She was singing to herself, to an Indian air, the words of a song Dingan had taught her :
Open the door, cold is the night, and my feet are heavy,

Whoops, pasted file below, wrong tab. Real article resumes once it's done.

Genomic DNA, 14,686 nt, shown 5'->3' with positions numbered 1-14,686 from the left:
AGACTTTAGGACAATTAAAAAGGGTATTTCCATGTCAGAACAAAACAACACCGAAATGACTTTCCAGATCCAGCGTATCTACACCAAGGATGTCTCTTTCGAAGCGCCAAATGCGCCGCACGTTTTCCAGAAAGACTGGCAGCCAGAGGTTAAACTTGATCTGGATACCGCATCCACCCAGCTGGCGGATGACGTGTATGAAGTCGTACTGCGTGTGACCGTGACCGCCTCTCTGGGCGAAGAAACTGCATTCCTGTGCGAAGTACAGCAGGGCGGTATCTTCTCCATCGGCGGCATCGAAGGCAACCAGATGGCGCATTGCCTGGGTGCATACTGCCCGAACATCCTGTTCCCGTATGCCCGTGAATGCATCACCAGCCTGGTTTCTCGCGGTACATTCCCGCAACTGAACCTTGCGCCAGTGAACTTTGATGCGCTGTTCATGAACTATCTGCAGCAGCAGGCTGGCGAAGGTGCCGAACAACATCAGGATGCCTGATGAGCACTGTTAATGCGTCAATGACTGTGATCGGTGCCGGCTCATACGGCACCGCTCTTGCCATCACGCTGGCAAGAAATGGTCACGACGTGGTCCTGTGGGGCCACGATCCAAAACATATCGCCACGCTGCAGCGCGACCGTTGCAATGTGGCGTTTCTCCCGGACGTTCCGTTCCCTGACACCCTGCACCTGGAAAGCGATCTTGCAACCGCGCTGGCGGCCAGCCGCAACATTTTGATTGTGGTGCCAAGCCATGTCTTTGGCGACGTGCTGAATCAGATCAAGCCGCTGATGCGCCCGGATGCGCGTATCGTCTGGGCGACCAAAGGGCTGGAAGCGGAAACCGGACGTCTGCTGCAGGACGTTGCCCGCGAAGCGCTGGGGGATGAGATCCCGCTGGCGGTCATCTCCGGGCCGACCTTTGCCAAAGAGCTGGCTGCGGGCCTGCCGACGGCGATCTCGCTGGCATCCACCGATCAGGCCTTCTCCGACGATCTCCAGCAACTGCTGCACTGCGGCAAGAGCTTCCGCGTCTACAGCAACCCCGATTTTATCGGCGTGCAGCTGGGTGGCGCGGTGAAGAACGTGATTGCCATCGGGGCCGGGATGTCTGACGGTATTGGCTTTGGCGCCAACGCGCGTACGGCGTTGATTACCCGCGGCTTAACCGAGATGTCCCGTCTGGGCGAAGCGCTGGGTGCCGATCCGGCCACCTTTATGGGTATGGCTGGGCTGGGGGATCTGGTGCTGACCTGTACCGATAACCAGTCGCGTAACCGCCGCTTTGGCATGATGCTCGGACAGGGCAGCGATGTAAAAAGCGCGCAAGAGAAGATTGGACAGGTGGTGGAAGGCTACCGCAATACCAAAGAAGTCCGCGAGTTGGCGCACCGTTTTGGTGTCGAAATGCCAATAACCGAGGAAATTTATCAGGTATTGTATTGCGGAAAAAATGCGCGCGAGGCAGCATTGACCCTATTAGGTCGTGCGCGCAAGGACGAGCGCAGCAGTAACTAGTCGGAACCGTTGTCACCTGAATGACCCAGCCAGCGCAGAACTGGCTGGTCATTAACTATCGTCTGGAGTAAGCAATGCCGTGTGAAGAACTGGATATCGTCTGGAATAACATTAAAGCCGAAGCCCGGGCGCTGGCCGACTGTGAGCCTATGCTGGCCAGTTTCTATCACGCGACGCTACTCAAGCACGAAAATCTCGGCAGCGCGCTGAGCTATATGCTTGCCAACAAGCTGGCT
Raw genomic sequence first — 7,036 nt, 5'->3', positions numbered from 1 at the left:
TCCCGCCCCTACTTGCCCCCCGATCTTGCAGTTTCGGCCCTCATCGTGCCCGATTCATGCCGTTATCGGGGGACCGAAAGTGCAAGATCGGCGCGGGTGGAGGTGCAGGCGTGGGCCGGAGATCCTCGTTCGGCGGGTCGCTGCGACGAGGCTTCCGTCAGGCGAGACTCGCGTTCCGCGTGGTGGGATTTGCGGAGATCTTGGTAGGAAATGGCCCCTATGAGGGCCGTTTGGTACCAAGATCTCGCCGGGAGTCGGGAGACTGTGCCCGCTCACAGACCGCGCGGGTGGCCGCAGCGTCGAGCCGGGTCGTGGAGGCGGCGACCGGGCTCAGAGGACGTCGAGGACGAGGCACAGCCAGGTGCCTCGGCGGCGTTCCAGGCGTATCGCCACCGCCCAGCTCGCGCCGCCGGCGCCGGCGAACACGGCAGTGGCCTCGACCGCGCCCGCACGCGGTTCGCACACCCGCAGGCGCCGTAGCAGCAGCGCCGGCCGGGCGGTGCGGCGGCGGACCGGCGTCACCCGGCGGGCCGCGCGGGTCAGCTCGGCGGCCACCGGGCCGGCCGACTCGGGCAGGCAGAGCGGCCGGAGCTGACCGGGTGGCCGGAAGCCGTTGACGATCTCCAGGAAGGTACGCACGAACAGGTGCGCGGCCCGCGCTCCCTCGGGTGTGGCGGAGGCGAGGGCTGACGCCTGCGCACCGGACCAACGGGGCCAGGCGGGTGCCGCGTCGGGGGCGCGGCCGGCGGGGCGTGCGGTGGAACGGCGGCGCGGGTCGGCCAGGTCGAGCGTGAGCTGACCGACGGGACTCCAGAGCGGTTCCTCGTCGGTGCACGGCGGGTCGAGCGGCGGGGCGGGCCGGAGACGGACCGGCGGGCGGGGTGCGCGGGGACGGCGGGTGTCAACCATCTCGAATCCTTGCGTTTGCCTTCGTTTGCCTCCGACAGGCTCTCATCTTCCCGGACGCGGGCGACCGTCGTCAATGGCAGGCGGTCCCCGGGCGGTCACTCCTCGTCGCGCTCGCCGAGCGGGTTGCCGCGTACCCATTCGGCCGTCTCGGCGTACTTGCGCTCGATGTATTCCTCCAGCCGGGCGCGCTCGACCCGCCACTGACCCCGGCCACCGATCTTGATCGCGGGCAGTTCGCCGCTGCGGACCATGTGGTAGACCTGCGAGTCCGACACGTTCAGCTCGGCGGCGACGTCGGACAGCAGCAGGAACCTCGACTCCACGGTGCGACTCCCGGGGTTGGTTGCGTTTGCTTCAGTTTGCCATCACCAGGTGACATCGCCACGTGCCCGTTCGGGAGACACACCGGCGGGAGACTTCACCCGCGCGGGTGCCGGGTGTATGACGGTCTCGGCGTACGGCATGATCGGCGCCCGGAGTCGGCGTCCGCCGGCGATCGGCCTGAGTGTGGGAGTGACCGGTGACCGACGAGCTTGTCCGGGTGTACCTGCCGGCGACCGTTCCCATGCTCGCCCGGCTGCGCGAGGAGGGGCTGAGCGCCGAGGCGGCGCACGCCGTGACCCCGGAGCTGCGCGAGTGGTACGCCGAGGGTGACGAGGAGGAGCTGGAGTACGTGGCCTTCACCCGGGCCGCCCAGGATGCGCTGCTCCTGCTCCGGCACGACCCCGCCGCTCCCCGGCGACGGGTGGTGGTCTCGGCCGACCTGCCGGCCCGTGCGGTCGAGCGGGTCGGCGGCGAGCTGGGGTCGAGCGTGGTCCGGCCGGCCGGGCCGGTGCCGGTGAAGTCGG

It was like a low recitative, and it had a plaintive cadence, as of a dove that mourned. ‘Mitiahwe,” he said in a louder voice, but with a break in it, too; for it all rushed upon him, all that she had been to him ; all that had made the great West glow with life, made the air sweeter, the grass greener, the trees more companionable and human ; who had given the waste places a voice. Yet—yet there were his own people in the East, there was another life waiting for him, there was the life of ambition, and wealth, and home—and children | His eyes were misty as she turned to him with a little cry of surprise, how much natural and how much assumed—for she had heard him enter—it would have been hard to say. She was a woman, and, therefore, the daughter of pretence even when most real. He caught her by both arms as she shyly but eagerly came to him. ‘Good girl, good little girl,” he said. He looked round him. “Well, I’ve never seen our lodge look nicer than it does to-night ; and the fire, and the pot on the fire, and the smell of the pine-cones, and the cedar-boughs, and the skins, and—” ‘And Everything,” she said, with a queer little laugh as she moved away again to turn the steaks on the fire. “Everything / He started at the word. It was so strange that she should use it by accident, when but a little while ago he had been ready to choke the wind out of a man's body for using it concerning herself. It stunned him for a moment, for the West, and the life apart from the world of cities, had given him superstition like that of the Indians whose life he had made his own.